Well the trout opener here in Ontario has come and gone and the rivers have been inundated with anglers itching to do some open water fishing. I’d like to be that stand up guy and say how nice it is to see people getting out on the water, taking in the great past time that is fishing. I can’t. I can’t be that guy sitting at a key board feeding everyone some bull in hopes of gaining a few more followers. There is something wrong; something very wrong. I tend to avoid high traffic areas after the opener, so the problem isn’t that apparent to me while on the water. There is however a very disturbing trend on my social media feeds. It’s a trend that if continues, could very easily lead to destruction of an incredible fishery. The mishandling of released fish is something that needs to stop. Pictures of fish thrown in the grass and mud or held up by their gills with photo captions reading ‘Released to live another day’ or ‘Swam away safe and sound’ many of which are being posted by respectable, or at least I thought they were respectable, anglers. Now before people start jumping all over this with excuses to help them justify what they are doing, know that I’m not here to debate catch and release. My only point here is that released fish need to be handled with care to help ensure their survival.
Out of both disgust and frustration I’ve tried to avoid my social media feeds over the last few days. It’s really not something I want to be looking at day in and day out. I figured I could put together a detailed post outlining proper fish handling techniques, a little education never hurt anyone, but then I remembered the keep ‘em wet initiative.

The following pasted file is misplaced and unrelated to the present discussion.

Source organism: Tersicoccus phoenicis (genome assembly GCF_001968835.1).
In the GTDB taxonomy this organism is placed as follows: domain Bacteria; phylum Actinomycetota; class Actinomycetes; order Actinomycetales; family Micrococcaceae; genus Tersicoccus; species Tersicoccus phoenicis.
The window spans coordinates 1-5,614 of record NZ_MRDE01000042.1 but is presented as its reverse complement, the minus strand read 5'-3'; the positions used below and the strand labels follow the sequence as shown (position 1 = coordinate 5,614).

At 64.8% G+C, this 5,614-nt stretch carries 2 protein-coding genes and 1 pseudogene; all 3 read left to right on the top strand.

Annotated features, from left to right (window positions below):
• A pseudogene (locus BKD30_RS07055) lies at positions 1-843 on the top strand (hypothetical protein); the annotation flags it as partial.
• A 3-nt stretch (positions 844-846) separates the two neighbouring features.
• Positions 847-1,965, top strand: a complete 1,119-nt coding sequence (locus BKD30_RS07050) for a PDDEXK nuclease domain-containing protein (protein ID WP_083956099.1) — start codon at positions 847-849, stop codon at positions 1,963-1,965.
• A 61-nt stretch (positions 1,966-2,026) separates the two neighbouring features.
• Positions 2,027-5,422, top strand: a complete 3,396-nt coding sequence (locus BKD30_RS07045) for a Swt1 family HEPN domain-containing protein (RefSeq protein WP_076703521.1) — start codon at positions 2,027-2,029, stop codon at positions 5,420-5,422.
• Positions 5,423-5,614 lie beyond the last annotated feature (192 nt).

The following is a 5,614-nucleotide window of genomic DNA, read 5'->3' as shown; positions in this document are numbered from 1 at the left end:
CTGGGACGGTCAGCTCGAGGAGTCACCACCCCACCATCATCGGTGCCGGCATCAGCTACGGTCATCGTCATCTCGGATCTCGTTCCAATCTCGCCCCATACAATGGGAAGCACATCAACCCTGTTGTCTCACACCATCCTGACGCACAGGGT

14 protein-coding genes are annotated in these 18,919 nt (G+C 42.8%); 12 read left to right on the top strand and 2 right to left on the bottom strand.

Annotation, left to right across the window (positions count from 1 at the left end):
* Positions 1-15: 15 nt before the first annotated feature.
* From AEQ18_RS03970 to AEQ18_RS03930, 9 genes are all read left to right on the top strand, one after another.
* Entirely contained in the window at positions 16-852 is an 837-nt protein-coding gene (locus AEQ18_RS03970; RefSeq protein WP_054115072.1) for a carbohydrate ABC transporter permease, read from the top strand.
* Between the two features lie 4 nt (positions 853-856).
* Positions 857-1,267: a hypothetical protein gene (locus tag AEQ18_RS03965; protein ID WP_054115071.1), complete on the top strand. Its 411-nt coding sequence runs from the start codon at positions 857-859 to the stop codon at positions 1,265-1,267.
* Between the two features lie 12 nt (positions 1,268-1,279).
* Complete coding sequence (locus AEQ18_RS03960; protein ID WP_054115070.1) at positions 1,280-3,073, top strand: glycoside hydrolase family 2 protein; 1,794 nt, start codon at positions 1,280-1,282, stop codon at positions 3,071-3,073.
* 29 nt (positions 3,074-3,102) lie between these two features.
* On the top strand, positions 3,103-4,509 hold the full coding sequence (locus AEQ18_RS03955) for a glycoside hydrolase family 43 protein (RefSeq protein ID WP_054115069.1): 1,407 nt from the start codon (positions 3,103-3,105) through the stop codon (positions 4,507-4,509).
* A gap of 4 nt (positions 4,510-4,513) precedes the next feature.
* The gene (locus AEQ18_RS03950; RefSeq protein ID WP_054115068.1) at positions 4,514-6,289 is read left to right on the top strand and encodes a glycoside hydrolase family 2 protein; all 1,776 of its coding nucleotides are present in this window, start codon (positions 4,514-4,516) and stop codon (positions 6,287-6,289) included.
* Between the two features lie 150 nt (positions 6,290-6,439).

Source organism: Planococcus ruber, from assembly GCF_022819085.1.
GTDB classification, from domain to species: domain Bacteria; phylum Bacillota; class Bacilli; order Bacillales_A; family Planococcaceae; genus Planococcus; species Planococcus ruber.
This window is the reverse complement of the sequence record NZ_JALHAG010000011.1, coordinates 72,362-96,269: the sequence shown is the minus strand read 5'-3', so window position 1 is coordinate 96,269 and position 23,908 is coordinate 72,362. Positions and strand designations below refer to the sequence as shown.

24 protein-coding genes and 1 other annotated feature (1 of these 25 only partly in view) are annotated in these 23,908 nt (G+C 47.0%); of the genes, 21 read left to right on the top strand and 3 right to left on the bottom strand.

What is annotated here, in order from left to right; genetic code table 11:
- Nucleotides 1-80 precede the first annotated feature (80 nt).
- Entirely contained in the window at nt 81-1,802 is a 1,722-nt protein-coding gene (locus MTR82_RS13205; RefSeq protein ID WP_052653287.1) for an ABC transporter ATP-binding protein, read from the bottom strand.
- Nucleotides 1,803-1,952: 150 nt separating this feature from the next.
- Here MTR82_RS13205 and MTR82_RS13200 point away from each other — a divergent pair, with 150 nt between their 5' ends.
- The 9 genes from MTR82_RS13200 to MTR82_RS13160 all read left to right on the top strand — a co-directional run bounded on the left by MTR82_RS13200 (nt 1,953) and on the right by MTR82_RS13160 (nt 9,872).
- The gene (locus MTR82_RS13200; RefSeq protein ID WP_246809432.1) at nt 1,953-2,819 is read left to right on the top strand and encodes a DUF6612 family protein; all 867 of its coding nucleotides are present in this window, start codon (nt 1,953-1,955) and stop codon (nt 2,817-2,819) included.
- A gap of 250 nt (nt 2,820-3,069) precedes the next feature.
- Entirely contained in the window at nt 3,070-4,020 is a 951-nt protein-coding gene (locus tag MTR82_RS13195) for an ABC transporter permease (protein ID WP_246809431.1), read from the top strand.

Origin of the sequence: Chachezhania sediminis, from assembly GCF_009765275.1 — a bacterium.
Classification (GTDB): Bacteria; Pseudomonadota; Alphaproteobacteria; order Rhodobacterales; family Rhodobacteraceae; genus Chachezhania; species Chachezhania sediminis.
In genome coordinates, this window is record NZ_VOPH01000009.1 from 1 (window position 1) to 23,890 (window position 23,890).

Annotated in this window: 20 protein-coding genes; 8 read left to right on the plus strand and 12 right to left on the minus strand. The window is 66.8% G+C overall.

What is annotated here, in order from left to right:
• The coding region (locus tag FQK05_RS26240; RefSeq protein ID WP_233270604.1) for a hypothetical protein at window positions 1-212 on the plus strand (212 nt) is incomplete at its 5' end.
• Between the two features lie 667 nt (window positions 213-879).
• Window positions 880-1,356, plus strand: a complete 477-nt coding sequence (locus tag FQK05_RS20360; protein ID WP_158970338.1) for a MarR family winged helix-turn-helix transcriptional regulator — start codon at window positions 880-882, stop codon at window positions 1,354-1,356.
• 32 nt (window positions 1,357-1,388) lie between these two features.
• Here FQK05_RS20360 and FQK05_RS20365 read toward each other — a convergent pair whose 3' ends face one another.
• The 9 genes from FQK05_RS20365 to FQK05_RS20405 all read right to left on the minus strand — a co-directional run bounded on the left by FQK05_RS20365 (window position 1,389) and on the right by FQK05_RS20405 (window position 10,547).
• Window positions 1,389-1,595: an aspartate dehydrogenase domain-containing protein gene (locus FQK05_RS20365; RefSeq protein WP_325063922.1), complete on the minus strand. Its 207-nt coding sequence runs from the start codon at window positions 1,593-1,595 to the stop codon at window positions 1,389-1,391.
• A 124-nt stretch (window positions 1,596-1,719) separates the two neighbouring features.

I first noticed the hash tag keepemwet about this time last year. I honestly thought nothing of it, just another hash tag blending in to the white noise of all other hash tags. But the more I saw it, the closer I started paying attention to it. When I finally checked out the website I realized just how outstanding this initiative was. The use of the hash tag promoting proper fish handling techniques and educating catch and release anglers on what they can do to help ensure the future of this great past time. Whether you fish for smallmouth or steelhead, Keepemwet Fishing offers a ‘baseline of best practices that keep fish healthier and should always be used when releasing fish.’ (taken directly from their website). The website really is a wealth of knowledge and great practices. So instead of me outlining the proper ways to handle a fish as I see them, I’ll leave you the link below. Honestly I couldn’t have put it together better myself if I tried. Kudos to the people over at Keepemwet Fishing.